Frank C. Moore II, a New York City painter who helped launch the red ribbon as a national symbol for AIDS awareness, has died.
Moore, 48, died April 21 of complications from AIDS at St. Luke's Roosevelt Hospital Center in New York City.
A popular and critical success as a painter, Moore described his work as a journal of his long battle with HIV.
Several of his paintings were featured in the 1995 Whitney Biennial, a showcase of contemporary artists, and his works are part of the collections at the Museum of Modern Art and the Whitney.
Born in Manhattan in 1953, Moore moved with his family to Long Island, N.Y.
He attended Yale, where he graduated summa cum laude in 1975, and he studied at the Cite Internationale des Arts in Paris from 1977 to 1979. His art began appearing in group exhibitions in 1979, as he worked as a set designer for modern dance choreographer Jim Self in Manhattan.
It was the Whitney Biennial that launched him onto a national stage, said David Leiber, director of Sperone Westwater, the gallery that represented him.
That exhibit showcased three of his works, including "Niagara," which shows a strand of DNA spiraling out of the mist of Niagara Falls; and "Yosemite," his largest work, which depicts the national park as an overrun, overworked theme park.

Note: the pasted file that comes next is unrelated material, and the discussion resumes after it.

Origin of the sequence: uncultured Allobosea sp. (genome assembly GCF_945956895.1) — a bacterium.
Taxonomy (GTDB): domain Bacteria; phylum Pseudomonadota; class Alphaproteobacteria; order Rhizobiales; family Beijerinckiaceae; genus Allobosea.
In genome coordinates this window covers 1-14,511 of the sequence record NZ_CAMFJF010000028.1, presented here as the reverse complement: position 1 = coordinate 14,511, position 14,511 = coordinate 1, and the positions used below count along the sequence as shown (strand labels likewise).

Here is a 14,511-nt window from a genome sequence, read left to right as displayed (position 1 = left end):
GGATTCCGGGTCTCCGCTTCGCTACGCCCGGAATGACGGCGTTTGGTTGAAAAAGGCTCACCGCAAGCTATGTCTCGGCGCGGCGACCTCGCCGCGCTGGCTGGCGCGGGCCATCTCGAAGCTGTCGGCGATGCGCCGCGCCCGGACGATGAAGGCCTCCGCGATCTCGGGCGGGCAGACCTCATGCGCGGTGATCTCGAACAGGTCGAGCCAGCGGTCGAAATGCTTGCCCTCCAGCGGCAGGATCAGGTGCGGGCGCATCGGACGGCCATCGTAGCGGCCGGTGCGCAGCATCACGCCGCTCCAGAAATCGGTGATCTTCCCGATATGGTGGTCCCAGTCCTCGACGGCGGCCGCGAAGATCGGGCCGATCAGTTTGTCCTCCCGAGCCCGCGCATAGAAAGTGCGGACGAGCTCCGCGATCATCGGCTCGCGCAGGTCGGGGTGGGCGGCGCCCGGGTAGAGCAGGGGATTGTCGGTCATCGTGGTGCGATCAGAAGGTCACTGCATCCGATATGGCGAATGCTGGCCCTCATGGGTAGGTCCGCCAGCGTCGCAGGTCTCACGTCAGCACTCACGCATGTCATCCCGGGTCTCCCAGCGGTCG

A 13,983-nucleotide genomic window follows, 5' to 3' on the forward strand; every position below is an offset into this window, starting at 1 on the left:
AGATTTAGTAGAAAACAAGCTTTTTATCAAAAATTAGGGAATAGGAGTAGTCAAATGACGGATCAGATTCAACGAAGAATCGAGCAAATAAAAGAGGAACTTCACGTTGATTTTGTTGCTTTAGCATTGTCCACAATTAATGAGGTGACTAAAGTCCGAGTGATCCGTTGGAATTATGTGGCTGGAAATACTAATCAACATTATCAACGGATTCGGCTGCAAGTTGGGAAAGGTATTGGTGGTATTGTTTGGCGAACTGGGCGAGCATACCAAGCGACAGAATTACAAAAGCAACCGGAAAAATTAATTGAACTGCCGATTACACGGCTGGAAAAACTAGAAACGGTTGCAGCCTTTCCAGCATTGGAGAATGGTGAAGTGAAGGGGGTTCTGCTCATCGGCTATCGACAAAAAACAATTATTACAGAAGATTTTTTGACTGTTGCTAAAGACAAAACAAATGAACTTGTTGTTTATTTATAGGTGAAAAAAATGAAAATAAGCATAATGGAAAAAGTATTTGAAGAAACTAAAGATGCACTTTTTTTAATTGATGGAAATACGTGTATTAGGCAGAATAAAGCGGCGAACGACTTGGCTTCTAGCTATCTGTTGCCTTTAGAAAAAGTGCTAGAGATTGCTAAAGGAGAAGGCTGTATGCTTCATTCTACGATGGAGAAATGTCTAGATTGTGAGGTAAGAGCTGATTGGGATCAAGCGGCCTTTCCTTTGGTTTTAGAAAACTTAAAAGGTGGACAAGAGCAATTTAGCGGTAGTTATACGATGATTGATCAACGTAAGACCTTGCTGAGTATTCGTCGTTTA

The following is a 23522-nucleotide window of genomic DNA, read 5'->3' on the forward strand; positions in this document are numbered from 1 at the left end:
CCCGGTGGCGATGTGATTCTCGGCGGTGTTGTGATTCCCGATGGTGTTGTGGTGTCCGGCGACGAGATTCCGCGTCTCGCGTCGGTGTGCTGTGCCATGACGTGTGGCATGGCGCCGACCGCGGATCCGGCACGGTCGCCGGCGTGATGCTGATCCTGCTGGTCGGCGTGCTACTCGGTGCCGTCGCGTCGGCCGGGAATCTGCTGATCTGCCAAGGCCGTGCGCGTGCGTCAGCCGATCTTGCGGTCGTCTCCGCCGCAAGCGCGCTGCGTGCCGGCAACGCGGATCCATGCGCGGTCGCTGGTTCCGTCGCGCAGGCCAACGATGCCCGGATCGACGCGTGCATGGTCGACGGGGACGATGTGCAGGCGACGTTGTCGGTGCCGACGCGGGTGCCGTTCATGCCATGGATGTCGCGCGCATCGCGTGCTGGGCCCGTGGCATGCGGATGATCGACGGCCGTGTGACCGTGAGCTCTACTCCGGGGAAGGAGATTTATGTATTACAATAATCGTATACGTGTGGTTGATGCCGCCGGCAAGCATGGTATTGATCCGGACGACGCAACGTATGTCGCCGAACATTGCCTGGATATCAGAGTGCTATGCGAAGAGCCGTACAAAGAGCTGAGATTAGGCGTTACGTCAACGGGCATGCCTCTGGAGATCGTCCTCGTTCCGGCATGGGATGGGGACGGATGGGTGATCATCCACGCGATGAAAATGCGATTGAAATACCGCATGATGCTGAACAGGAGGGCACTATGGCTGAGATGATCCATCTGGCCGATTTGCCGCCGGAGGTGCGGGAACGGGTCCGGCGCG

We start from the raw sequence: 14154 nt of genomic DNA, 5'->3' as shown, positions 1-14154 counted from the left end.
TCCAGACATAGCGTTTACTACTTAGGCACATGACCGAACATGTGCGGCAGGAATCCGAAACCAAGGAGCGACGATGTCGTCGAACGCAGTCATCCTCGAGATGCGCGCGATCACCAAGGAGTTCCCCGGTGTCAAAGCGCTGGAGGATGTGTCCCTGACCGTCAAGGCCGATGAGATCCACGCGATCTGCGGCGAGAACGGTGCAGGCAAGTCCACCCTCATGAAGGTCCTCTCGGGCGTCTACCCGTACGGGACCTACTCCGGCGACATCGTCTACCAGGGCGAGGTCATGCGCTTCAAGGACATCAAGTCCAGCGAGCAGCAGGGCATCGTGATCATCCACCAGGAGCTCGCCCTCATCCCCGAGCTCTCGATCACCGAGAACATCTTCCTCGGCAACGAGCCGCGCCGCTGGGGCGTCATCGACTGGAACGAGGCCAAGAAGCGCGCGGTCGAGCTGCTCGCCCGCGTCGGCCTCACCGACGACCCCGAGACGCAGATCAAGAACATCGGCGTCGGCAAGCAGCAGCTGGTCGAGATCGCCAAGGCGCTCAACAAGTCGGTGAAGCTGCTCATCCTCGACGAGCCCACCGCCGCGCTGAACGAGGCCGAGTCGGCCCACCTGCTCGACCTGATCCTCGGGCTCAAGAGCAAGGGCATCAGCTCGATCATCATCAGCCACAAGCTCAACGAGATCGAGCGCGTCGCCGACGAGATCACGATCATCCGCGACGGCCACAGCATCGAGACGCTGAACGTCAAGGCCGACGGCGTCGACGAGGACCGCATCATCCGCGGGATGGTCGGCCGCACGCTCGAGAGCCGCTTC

Moore was an active board member of the Manhattan-based Visual AIDS, a group that raises money for artists with AIDS and helps preserve the works of artists who die of the disease.
As one of the leaders of the group's artists caucus, he was instrumental in conceiving of the overlapping red ribbon as a symbol for AIDS awareness in 1991.
Moore is survived by his partner, Patrick Orton of Manhattan; his stepmother, Katherine Moore of New York City; brothers Arthur Moore of Pasadena and Daniel Harris of San Jose; sisters Rebecca Moore of Los Gatos, Calif., and Elizabeth Moore of Bay Shore, N.Y.; stepbrothers Thomas Harris of Los Gatos and Donald Harris of Dallas; and stepsister Elizabeth Lifschultz of Chappaqua, N.Y.